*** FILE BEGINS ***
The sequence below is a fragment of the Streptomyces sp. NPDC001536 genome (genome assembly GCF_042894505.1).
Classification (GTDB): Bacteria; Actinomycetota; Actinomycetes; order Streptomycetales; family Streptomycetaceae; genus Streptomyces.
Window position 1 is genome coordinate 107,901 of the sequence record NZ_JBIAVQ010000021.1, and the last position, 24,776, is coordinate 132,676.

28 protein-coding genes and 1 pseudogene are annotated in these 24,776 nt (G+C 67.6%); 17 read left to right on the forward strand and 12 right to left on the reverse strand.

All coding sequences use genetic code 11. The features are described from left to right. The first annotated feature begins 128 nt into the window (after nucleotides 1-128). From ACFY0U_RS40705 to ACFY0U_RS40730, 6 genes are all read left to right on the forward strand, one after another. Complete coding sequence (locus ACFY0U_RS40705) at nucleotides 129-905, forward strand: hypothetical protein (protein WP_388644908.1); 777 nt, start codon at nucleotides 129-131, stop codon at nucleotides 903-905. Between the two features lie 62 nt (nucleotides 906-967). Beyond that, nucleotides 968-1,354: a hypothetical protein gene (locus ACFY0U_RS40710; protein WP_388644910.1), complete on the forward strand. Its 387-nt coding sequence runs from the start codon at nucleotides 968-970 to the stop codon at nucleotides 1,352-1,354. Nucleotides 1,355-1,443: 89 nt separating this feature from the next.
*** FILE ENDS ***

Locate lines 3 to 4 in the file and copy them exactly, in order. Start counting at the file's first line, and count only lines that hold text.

Window position 1 is genome coordinate 107,901 of the sequence record NZ_JBIAVQ010000021.1, and the last position, 24,776, is coordinate 132,676.

28 protein-coding genes and 1 pseudogene are annotated in these 24,776 nt (G+C 67.6%); 17 read left to right on the forward strand and 12 right to left on the reverse strand.